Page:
Back in the day, Samsung’s smartphone displays were typically oversaturated and emphasized certain colors, such as red or green. Things have improved greatly since then, and the display on the Note 4 is the best one I’ve seen for them thus far. Viewing angles are perfect, and the feeling of the glass is nice. It’s also fairly resistant to scratches (though I will always recommend screen protectors, regardless of how strong the screen may be). Colors are well saturated, and makes Android look good, though they aren’t oversaturated like their previous screens. It’s just an all-around excellent display, that also happens to work relatively well outdoors. Its maximum brightness is also quite high, while its lowest brightness can get comfortably low for when you’re in the dark.
Software, Apps and Features
(The above screenshots have been slightly downsized due to their high resolution and file sizes.)
The device runs Android 4.4, better known as KitKat, with Samsung’s TouchWiz overlay. Samsung’s phones are known for being a bit bloated, especially when it comes to features that many people might not even use. They’ve gotten a little better over the years, but I still feel as though the Note 4 is feature overload. Thankfully, you can disable a lot of what you don’t think you’ll use. You can also disable the majority of the preinstalled applications (most notably the ones that come from AT&T).
The Galaxy Note wouldn’t be labeled a Note smartphone if it wasn’t for its included S Pen, a stylus that offers some extra features. As soon as you take it out, an “air command” prompt will show up on the screen, allowing you to access action memo (a quick writing/note taking app), smart select (you can highlight something on your screen and turn it into editable text), image clip (select a certain area of the screen and save it as an image), and screen write (takes a full screenshot and allows you to doodle onto it). Using the S Pen is an interesting experience, and one that works quite well, but I didn’t find myself using it as much as I would’ve liked.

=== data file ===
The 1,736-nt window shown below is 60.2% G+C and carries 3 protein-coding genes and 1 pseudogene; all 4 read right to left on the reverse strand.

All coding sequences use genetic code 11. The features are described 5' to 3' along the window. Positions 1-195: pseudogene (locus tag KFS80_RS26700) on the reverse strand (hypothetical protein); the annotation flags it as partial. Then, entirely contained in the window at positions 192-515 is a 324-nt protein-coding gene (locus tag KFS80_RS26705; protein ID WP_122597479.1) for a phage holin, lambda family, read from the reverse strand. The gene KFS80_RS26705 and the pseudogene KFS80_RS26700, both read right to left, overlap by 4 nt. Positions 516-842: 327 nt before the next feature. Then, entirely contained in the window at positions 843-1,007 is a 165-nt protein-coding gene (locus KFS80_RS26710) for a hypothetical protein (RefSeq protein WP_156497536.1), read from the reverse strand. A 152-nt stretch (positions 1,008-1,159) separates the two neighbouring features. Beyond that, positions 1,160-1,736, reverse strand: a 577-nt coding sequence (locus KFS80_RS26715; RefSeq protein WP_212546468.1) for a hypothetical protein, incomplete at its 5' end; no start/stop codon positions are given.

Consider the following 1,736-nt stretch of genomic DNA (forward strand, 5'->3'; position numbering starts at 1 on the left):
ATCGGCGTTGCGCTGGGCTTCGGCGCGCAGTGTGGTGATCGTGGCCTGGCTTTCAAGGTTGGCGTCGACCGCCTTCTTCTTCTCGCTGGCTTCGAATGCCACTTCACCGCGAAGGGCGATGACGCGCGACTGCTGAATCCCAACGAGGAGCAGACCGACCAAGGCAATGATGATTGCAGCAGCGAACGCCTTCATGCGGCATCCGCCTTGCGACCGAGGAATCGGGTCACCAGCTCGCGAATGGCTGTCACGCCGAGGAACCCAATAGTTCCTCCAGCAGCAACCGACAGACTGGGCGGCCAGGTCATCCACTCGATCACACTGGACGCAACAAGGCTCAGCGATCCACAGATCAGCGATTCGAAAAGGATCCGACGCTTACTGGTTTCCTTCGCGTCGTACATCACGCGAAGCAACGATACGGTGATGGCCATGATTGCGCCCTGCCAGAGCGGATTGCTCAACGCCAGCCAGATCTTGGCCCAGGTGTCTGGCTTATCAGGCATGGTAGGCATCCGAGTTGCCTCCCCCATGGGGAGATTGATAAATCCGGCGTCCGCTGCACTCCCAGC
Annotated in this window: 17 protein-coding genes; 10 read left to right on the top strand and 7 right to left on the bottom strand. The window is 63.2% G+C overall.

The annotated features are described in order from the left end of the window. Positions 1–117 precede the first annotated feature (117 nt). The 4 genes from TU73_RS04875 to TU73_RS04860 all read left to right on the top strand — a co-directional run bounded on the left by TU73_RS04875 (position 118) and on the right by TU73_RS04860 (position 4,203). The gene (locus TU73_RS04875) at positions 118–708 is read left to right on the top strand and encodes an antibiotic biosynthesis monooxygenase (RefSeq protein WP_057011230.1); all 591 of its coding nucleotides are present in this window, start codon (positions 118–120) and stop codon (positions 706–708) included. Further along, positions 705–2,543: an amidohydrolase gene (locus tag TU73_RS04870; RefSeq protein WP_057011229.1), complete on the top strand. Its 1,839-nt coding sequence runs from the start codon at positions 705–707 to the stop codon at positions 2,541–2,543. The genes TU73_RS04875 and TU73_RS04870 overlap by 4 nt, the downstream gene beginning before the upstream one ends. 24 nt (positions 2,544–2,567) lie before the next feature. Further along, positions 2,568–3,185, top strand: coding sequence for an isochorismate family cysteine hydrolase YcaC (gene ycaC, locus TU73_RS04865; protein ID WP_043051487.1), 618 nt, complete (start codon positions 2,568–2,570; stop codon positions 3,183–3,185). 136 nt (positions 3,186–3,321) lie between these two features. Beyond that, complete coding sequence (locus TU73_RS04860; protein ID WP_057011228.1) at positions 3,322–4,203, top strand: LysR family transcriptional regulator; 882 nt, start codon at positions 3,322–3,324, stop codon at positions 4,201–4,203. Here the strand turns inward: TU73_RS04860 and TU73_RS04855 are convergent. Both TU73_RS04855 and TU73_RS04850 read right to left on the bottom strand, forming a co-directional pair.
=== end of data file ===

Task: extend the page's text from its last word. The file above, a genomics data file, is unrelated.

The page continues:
Like the Galaxy S5, the Note 4 features a heartrate sensor on the back of the device, located next to the LED, which itself is located below the camera. You can use the sensor from the included S Health application, an all-in-one fitness tracking app that’s geared towards those who want to keep track of steps, calories burned, etc.
A few of the other notable features include multi window support (for running smaller versions of apps so that you can run more than one at once), one-handed mode (shrinks the screen), and easy mode (for those who are slowly getting into smartphones or don’t want to be overwhelmed by what they have to offer).
Lastly, also like the Galaxy S5, included is a fingerprint sensor, integrated into the main button on the front. You can use it for basic tasks, such as unlocking your smartphone, but fingerprint support for Android is still fairly limited. Its main uses are for unlocking the screen, signing into websites, using the Samsung account, and paying for things with PayPal. When using it, you have to make sure that you swipe it slowly in addition to swiping vertically across the entire button. Unless you make sure you do those things, your fingerprint most likely won’t be registered. It’s still a nice feature to have and can work if you keep those things in mind.
TouchWiz as a whole is a colorful and generally straightforward overlay for Android. There are a lot of options when it comes to customizing Android for you, even more than what you’d get with a stock version of Android. The tabbed settings app can still make finding certain things sometimes difficult, though the included search box helps. The animations are fairly snappy, and is detailed a bit more in the performance section below.
Despite having a fast, high-clocked quad-core CPU, Samsung’s TouchWiz isn’t without its flaws. Things can surely be done on Samsung’s end to further optimize things, but the animations aren’t always smooth or consistent. That’s less noticeable compared to previous devices, but it’s still not a silky smooth experience that you’d find on other smartphones, Android or not. But still, it’s a relatively minor thing to make note of.